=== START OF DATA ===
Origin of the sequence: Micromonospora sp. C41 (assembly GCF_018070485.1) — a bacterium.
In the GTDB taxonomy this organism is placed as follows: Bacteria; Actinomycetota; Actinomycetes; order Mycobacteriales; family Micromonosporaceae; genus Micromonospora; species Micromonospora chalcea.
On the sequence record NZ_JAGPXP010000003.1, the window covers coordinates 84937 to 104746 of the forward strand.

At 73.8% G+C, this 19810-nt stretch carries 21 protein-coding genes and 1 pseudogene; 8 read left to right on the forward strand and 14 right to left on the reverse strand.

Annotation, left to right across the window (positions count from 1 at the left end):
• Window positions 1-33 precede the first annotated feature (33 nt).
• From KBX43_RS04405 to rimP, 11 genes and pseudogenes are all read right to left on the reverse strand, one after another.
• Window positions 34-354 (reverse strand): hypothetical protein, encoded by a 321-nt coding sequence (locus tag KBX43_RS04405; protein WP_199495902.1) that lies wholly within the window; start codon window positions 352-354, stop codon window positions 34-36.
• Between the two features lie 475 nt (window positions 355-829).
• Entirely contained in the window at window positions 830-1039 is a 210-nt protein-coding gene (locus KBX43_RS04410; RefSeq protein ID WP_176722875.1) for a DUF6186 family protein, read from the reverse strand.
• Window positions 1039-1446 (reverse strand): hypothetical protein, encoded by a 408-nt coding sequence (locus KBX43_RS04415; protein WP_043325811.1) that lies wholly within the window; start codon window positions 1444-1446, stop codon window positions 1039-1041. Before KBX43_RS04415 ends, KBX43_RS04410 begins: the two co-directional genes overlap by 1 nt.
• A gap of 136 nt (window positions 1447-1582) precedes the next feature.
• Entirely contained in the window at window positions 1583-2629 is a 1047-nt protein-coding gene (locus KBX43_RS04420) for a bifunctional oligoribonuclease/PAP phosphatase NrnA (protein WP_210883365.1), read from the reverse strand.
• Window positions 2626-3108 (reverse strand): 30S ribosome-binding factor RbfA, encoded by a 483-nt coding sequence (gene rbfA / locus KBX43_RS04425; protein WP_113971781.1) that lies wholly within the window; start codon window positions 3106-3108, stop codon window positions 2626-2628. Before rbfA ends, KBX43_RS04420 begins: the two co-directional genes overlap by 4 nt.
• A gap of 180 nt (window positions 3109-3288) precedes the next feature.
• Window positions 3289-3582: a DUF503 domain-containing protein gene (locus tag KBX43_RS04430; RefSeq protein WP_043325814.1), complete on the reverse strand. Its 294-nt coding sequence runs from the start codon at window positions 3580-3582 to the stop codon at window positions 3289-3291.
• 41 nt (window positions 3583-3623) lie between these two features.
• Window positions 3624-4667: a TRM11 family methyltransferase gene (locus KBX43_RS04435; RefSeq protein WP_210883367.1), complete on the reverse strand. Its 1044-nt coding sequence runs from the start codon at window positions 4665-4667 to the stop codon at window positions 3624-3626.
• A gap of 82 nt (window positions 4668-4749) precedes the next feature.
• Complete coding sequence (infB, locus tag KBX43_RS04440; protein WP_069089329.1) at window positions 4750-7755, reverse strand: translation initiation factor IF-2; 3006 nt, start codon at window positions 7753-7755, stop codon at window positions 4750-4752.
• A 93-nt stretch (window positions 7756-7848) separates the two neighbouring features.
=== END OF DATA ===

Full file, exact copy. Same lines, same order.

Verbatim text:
Origin of the sequence: Micromonospora sp. C41 (assembly GCF_018070485.1) — a bacterium.
In the GTDB taxonomy this organism is placed as follows: Bacteria; Actinomycetota; Actinomycetes; order Mycobacteriales; family Micromonosporaceae; genus Micromonospora; species Micromonospora chalcea.
On the sequence record NZ_JAGPXP010000003.1, the window covers coordinates 84937 to 104746 of the forward strand.

At 73.8% G+C, this 19810-nt stretch carries 21 protein-coding genes and 1 pseudogene; 8 read left to right on the forward strand and 14 right to left on the reverse strand.

Annotation, left to right across the window (positions count from 1 at the left end):
• Window positions 1-33 precede the first annotated feature (33 nt).
• From KBX43_RS04405 to rimP, 11 genes and pseudogenes are all read right to left on the reverse strand, one after another.
• Window positions 34-354 (reverse strand): hypothetical protein, encoded by a 321-nt coding sequence (locus tag KBX43_RS04405; protein WP_199495902.1) that lies wholly within the window; start codon window positions 352-354, stop codon window positions 34-36.
• Between the two features lie 475 nt (window positions 355-829).
• Entirely contained in the window at window positions 830-1039 is a 210-nt protein-coding gene (locus KBX43_RS04410; RefSeq protein ID WP_176722875.1) for a DUF6186 family protein, read from the reverse strand.
• Window positions 1039-1446 (reverse strand): hypothetical protein, encoded by a 408-nt coding sequence (locus KBX43_RS04415; protein WP_043325811.1) that lies wholly within the window; start codon window positions 1444-1446, stop codon window positions 1039-1041. Before KBX43_RS04415 ends, KBX43_RS04410 begins: the two co-directional genes overlap by 1 nt.
• A gap of 136 nt (window positions 1447-1582) precedes the next feature.
• Entirely contained in the window at window positions 1583-2629 is a 1047-nt protein-coding gene (locus KBX43_RS04420) for a bifunctional oligoribonuclease/PAP phosphatase NrnA (protein WP_210883365.1), read from the reverse strand.
• Window positions 2626-3108 (reverse strand): 30S ribosome-binding factor RbfA, encoded by a 483-nt coding sequence (gene rbfA / locus KBX43_RS04425; protein WP_113971781.1) that lies wholly within the window; start codon window positions 3106-3108, stop codon window positions 2626-2628. Before rbfA ends, KBX43_RS04420 begins: the two co-directional genes overlap by 4 nt.
• A gap of 180 nt (window positions 3109-3288) precedes the next feature.
• Window positions 3289-3582: a DUF503 domain-containing protein gene (locus tag KBX43_RS04430; RefSeq protein WP_043325814.1), complete on the reverse strand. Its 294-nt coding sequence runs from the start codon at window positions 3580-3582 to the stop codon at window positions 3289-3291.
• 41 nt (window positions 3583-3623) lie between these two features.
• Window positions 3624-4667: a TRM11 family methyltransferase gene (locus KBX43_RS04435; RefSeq protein WP_210883367.1), complete on the reverse strand. Its 1044-nt coding sequence runs from the start codon at window positions 4665-4667 to the stop codon at window positions 3624-3626.
• A gap of 82 nt (window positions 4668-4749) precedes the next feature.
• Complete coding sequence (infB, locus tag KBX43_RS04440; protein WP_069089329.1) at window positions 4750-7755, reverse strand: translation initiation factor IF-2; 3006 nt, start codon at window positions 7753-7755, stop codon at window positions 4750-4752.
• A 93-nt stretch (window positions 7756-7848) separates the two neighbouring features.